The plugin works alone, but it has several free and premium extensions available. The extensions allow you to translate post URLs, create different menus for each language, and create keywords for each language.

Free features include setting a featured post image for different languages and multi-language editing. You can test the free features to help decide if this is the right translation plugin for you.

locotranslate plugin

Another free plugin to consider is Loco Translate, which works with automatic translators. You can also edit WordPress translation files directly in your browser.

The plugin lets you create and edit language files, and you can use keyboard shortcuts to make translating easier.

Loco Translate offers plenty of free guides to help you make the most of the plugin.

polylang plugin

Free, but with a premium option, Polylang Pro. The free version lets you write pages and posts in the regular WordPress editor. Then, you can set a language for each page or post.

There's no limit on the number of languages you can use, and, you have the option to keep certain pages in the primary language only.

A really useful feature of this this plugin is that it allows you (if you want) to use a separate domain or subdomain for each language. 

TranslatePress

translatepress plugin

If you have or plan to have a WooCommerce store on your blog,  TranslatePress is a good option. The plugin supports Woocommerce stores as well as all the other content on your blog.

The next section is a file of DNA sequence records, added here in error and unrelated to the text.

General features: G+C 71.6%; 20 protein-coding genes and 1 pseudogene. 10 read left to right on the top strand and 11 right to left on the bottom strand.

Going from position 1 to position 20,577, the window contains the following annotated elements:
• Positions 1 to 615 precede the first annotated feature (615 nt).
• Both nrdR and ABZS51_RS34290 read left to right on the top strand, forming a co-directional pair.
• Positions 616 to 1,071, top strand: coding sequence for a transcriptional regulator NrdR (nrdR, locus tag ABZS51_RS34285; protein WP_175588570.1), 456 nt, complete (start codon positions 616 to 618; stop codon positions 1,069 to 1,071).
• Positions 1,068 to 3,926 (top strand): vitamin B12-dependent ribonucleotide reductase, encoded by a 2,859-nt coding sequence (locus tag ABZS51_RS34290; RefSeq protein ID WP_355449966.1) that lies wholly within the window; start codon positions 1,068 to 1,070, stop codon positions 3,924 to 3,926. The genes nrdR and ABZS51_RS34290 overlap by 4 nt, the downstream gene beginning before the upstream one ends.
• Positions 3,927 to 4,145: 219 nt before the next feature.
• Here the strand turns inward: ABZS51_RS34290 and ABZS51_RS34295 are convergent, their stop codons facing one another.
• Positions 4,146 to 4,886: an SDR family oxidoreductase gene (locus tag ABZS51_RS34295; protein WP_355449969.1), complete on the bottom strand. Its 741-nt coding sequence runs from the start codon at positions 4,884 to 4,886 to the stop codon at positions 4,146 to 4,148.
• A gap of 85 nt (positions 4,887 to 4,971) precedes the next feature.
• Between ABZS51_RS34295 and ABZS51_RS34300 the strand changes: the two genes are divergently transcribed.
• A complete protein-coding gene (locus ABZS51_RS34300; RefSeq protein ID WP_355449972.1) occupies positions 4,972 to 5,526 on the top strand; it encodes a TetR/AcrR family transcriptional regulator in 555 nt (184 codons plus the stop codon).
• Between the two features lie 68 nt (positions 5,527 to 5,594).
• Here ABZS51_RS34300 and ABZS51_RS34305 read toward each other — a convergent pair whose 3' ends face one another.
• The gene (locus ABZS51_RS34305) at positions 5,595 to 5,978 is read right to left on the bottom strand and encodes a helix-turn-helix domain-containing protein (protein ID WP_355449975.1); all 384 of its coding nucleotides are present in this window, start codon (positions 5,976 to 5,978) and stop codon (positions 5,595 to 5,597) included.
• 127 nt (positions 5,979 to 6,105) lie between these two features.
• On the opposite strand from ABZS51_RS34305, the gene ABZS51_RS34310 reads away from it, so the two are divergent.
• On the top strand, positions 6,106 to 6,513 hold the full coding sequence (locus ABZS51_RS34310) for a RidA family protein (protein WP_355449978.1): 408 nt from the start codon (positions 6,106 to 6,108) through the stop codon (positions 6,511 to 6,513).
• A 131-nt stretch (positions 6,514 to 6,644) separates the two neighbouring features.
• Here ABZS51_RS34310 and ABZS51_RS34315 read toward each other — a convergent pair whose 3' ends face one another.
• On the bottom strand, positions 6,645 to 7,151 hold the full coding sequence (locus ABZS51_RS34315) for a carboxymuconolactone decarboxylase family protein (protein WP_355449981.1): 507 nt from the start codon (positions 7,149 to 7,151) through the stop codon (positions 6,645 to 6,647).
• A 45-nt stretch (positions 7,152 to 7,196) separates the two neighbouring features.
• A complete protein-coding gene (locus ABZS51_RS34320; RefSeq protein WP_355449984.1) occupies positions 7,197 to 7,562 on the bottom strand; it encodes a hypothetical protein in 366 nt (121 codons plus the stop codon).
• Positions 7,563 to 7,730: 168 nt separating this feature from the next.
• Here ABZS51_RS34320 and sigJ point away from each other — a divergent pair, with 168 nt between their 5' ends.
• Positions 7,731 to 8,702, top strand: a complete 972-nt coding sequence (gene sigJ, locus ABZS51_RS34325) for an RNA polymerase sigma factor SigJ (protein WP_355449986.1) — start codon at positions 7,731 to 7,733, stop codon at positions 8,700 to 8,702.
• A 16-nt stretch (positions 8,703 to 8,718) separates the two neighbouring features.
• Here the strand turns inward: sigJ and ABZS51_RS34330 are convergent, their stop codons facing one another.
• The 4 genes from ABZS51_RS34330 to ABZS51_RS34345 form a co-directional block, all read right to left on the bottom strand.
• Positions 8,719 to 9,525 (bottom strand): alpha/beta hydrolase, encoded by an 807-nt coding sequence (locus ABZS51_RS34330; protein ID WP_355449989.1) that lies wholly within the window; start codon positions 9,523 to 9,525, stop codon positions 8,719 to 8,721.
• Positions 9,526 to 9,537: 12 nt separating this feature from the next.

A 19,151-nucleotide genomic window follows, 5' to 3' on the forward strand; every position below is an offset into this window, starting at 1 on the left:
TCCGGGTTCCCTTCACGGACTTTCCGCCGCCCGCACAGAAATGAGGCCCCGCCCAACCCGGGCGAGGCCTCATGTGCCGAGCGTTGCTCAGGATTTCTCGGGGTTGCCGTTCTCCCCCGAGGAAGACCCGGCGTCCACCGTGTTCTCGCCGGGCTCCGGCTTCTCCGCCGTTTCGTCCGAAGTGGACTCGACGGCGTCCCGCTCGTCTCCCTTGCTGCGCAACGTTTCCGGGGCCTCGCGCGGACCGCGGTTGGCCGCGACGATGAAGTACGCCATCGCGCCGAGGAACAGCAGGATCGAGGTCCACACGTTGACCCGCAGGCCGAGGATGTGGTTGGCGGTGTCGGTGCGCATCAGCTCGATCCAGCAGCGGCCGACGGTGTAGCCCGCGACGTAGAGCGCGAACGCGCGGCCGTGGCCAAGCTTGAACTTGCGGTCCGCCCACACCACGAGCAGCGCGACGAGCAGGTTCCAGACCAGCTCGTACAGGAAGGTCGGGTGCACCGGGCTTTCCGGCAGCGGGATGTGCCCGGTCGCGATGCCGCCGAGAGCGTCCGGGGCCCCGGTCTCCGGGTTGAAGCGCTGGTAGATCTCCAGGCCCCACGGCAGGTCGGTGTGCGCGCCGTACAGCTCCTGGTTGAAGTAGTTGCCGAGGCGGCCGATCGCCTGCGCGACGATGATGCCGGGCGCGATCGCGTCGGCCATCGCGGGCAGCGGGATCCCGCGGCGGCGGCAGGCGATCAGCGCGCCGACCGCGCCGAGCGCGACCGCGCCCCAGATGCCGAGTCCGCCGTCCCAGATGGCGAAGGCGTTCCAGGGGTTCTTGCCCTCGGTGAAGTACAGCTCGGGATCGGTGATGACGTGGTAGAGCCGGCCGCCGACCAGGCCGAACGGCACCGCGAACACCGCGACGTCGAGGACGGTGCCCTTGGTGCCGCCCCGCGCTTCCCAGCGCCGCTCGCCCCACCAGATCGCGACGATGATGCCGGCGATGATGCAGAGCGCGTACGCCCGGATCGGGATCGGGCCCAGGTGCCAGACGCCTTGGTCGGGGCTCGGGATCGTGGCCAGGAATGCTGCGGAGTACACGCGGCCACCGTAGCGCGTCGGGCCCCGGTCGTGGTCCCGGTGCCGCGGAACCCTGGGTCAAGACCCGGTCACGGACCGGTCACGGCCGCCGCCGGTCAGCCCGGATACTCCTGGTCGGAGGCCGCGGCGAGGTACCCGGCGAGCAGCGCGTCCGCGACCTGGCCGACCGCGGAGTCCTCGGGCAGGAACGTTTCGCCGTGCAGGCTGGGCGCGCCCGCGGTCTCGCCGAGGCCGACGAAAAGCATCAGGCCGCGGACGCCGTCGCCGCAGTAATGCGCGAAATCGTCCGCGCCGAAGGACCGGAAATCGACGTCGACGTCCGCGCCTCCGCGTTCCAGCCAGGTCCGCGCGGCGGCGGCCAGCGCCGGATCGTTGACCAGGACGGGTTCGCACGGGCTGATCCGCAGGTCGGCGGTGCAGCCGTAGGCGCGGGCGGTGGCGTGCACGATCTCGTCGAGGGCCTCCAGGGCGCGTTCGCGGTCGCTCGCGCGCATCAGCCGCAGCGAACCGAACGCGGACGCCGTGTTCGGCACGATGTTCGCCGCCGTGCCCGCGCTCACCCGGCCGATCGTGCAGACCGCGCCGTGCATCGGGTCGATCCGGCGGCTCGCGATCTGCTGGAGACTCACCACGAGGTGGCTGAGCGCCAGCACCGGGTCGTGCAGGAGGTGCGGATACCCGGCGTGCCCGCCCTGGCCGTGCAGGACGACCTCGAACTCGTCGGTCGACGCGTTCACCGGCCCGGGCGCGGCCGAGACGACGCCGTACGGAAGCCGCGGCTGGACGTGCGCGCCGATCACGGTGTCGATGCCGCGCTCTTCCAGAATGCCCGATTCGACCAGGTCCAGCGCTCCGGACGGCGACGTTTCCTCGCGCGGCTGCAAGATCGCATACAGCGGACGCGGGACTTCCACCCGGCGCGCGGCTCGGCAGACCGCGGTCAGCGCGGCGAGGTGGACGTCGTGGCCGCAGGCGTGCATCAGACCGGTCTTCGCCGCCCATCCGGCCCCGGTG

TranslatePress can translate the entire page so that it looks cohesive in every language. Plus, it works with an automatic translator, which can be great if you don't speak all of the languages you want to use.

However, you still have the option of correcting any mistakes made by the automatic translator. Free and premium versions available. Pricing starts at about $93 annually for the premium version.

Weglot

weglot plugin

Weglot is a free or premium translation plugin with paid plans starting at just over $116 per year. The lower tiers restrict the number of languages you can translate to and limit the number of words you can translate.

However, the plugin integrates well, and it can easily translate to over 100 languages. It also can index your pages on Google in those languages, which can help you show up in more search results.
If you want to hire a professional translator, Weglot makes that easy. You can collaborate to make sure your site looks good and is easy to read.

Which Plugin Will You Use?

Using a WordPress translation plugin can be a great way to expand your blog's reach. Think about what languages you want your blog to be in and if you want to translate posts manually or automatically.

Whether you add one language or multiple, you need to make sure your content is easy to read. Take time to compare a couple of plugins so that you get the best one for you.

Want to learn more about building a successful WordPress blog?

Check out some of our How-To Guides

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Theo McArthur

Theo McArthur has been blogging for more than 20 years and has extensive experience with WordPress, content marketing, and affiliate marketing. In 2016 she launched the video training course, 'Blog for a Living', and has taught over 22,000 students how to set up their own successful blog